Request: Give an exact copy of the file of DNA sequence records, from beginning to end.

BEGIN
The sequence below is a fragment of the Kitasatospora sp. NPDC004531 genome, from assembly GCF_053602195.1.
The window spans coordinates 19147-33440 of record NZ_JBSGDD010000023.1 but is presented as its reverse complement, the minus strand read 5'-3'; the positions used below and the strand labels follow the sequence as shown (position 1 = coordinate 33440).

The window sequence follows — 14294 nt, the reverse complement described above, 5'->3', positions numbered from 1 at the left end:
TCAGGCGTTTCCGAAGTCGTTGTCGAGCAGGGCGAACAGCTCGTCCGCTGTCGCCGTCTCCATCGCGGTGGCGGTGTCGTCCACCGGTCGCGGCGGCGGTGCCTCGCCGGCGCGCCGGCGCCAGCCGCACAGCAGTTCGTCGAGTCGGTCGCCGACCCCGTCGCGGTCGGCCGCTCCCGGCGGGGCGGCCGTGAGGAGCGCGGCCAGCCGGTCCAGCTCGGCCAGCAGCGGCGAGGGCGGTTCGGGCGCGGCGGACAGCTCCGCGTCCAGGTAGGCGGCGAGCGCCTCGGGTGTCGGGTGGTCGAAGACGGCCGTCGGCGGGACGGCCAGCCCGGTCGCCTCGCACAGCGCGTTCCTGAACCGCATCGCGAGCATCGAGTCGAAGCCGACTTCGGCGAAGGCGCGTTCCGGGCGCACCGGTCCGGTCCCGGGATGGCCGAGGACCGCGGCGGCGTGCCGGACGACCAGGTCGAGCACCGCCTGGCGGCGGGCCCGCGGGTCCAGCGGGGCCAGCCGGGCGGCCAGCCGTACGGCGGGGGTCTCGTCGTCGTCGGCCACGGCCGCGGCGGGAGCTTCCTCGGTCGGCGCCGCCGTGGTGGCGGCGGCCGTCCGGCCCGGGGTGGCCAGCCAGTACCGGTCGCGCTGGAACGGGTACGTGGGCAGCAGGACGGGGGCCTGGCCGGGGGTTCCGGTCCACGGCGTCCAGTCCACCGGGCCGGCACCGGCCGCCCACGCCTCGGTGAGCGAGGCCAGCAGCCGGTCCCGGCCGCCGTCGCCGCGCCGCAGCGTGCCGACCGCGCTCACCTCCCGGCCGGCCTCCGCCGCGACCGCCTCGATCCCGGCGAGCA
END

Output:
The sequence below is a fragment of the Kitasatospora sp. NPDC004531 genome, from assembly GCF_053602195.1.
The window spans coordinates 19147-33440 of record NZ_JBSGDD010000023.1 but is presented as its reverse complement, the minus strand read 5'-3'; the positions used below and the strand labels follow the sequence as shown (position 1 = coordinate 33440).

The window sequence follows — 14294 nt, the reverse complement described above, 5'->3', positions numbered from 1 at the left end:
TCAGGCGTTTCCGAAGTCGTTGTCGAGCAGGGCGAACAGCTCGTCCGCTGTCGCCGTCTCCATCGCGGTGGCGGTGTCGTCCACCGGTCGCGGCGGCGGTGCCTCGCCGGCGCGCCGGCGCCAGCCGCACAGCAGTTCGTCGAGTCGGTCGCCGACCCCGTCGCGGTCGGCCGCTCCCGGCGGGGCGGCCGTGAGGAGCGCGGCCAGCCGGTCCAGCTCGGCCAGCAGCGGCGAGGGCGGTTCGGGCGCGGCGGACAGCTCCGCGTCCAGGTAGGCGGCGAGCGCCTCGGGTGTCGGGTGGTCGAAGACGGCCGTCGGCGGGACGGCCAGCCCGGTCGCCTCGCACAGCGCGTTCCTGAACCGCATCGCGAGCATCGAGTCGAAGCCGACTTCGGCGAAGGCGCGTTCCGGGCGCACCGGTCCGGTCCCGGGATGGCCGAGGACCGCGGCGGCGTGCCGGACGACCAGGTCGAGCACCGCCTGGCGGCGGGCCCGCGGGTCCAGCGGGGCCAGCCGGGCGGCCAGCCGTACGGCGGGGGTCTCGTCGTCGTCGGCCACGGCCGCGGCGGGAGCTTCCTCGGTCGGCGCCGCCGTGGTGGCGGCGGCCGTCCGGCCCGGGGTGGCCAGCCAGTACCGGTCGCGCTGGAACGGGTACGTGGGCAGCAGGACGGGGGCCTGGCCGGGGGTTCCGGTCCACGGCGTCCAGTCCACCGGGCCGGCACCGGCCGCCCACGCCTCGGTGAGCGAGGCCAGCAGCCGGTCCCGGCCGCCGTCGCCGCGCCGCAGCGTGCCGACCGCGCTCACCTCCCGGCCGGCCTCCGCCGCGACCGCCTCGATCCCGGCGAGCA